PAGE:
Corporate interests have been going into overdrive pushing the flawed NAFTA-style deals with Colombia, Panama and Korea. As we've documented before, a lot of the statistics that they bandy about as support for their position are misleading, incomplete, or makes apples-to-oranges comparisons.
It's one thing when these statistics have to do with economic accounting abstractions like export values: the argument could be wrong, but it doesn't hit you on an emotional level.
Not so with the latest deeply offensive talking point from the Heritage Foundation and the Cato Institute, now being cited by Gary Shapiro of the Consumer Electronics Association, who writes:
The battle over free trade has taken a crass -- and dishonest -- turn thanks to an ad campaign run by the AFL-CIO which suggests a free trade agreement between the United States and Colombia is "about murder" of Colombian labor organizers. The ad, which features a coffin, applauds the "brave union leaders" of Colombia who are lobbying Congress to reject the proposed agreement. The AFL-CIO claims that to approve the FTA would be to condone the murders of union leaders in Colombia.
What's the ads don't mention is that the Colombian union leaders visiting Washington this week are in more danger here than in their home country. In fact, according to statistics cited by the Heritage Foundation, the murder rate in Washington is 33.4 per 100,000 inhabitants, compared to the 5.3 for Colombian unionists.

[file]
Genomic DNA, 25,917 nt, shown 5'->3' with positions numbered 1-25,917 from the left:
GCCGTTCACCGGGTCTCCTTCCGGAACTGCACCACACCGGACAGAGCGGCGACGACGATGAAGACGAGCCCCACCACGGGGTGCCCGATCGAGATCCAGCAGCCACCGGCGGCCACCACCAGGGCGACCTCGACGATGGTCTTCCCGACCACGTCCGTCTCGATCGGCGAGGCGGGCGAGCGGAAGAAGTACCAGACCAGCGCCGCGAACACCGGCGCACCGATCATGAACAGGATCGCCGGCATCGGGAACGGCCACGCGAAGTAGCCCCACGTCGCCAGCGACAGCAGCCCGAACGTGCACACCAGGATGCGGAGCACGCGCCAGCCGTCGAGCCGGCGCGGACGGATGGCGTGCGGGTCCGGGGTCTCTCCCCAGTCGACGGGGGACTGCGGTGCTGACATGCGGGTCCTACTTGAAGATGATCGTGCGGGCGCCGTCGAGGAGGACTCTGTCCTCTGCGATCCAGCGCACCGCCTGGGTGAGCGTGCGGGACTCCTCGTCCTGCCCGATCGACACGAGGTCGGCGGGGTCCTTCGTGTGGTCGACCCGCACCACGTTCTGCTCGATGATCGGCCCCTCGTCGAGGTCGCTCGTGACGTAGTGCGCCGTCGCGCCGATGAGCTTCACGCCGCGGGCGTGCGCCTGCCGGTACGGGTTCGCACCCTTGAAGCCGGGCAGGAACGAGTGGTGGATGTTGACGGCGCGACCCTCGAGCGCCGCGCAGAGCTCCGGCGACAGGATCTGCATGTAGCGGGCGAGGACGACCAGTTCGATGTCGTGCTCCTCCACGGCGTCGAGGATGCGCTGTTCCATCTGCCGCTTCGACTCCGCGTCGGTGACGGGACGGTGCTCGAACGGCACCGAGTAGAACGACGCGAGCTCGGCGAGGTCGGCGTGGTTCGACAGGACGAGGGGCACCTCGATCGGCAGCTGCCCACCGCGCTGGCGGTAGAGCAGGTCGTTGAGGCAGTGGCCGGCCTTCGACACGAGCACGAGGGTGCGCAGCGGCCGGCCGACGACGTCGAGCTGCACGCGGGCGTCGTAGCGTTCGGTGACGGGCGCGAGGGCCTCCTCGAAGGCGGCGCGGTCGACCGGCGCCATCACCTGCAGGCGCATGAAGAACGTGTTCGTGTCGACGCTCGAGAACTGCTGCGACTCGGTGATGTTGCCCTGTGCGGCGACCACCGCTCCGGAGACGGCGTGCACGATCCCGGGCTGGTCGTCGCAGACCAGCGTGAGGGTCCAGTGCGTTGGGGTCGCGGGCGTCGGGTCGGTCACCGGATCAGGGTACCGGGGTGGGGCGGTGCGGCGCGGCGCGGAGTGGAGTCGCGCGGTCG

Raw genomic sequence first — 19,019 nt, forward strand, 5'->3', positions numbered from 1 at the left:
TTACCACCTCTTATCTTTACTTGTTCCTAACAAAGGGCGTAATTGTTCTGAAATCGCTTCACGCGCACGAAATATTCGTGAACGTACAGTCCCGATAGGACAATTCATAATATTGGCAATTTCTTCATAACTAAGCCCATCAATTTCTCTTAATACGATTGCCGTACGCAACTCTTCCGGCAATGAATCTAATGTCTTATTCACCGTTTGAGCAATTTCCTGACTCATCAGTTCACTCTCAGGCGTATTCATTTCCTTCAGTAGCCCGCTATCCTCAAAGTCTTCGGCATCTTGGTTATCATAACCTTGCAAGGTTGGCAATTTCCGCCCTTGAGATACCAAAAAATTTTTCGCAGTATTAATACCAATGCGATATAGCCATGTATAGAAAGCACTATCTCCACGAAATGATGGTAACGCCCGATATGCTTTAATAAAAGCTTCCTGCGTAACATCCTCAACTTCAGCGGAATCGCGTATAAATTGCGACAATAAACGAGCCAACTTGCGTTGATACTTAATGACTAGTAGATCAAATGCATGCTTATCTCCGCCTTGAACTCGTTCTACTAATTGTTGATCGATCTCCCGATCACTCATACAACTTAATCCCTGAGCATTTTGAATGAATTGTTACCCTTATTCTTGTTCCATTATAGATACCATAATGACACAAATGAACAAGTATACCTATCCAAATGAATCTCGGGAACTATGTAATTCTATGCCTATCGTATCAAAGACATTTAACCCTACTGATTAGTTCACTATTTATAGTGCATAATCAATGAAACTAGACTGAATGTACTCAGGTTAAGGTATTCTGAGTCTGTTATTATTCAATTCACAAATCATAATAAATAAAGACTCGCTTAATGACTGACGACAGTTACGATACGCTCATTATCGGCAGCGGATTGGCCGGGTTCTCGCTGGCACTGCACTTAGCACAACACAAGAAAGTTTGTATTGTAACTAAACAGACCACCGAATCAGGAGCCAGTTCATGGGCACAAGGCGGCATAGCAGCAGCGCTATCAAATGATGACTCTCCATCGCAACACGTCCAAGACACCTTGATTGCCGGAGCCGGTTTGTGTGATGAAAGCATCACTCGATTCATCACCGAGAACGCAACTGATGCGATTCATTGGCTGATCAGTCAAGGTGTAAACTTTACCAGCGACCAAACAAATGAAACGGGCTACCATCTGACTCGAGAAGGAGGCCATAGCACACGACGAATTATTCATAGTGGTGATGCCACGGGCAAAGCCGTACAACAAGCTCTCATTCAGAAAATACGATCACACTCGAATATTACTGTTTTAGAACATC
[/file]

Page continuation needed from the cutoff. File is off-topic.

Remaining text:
I can't remember the last time I read anything so callous or tone deaf. The reason that labor, faith and human rights groups have highlighted the Colombian unionist assasination numbers is because many if not all of these murders in Colombia occur because of the unionists' activities.
The D.C. murder rate is heartbreaking. But how many of these murders occur because someone is attempting to exercise their union rights? Zero. That's the relevant comparison.
Unionist murders in Colombia are, by contrast, political, and are often carried out with state complicity.
Two closing thoughts.
First, the plan that the Obama administration is pushing does not require an end to these murders before the pact go into place. That is a tragedy and missed opportunity.
Second, much as employment and competition in the illegal drug sector drive DC's murder rate, the Colombian government's own studies predict an exacerbation of such problems in Colombia if the FTA is implemented. Given the rural displacement and further impoverishment the Colombia FTA is projected to cause, the Colombian Ministry of Agriculture concluded that the FTA would give small farmers little choice but “migration to the cities or other countries (especially the United States), working in drug cultivation zones, or affiliating with illegal armed groups.”
In sum, while the Colombia FTA does not require Colombia's unionist murder rate to come down to the zero rate of Washington, D.C., it may in fact drive Colombia's overall (non-unionist) murder rate up to Washington, D.C. levels.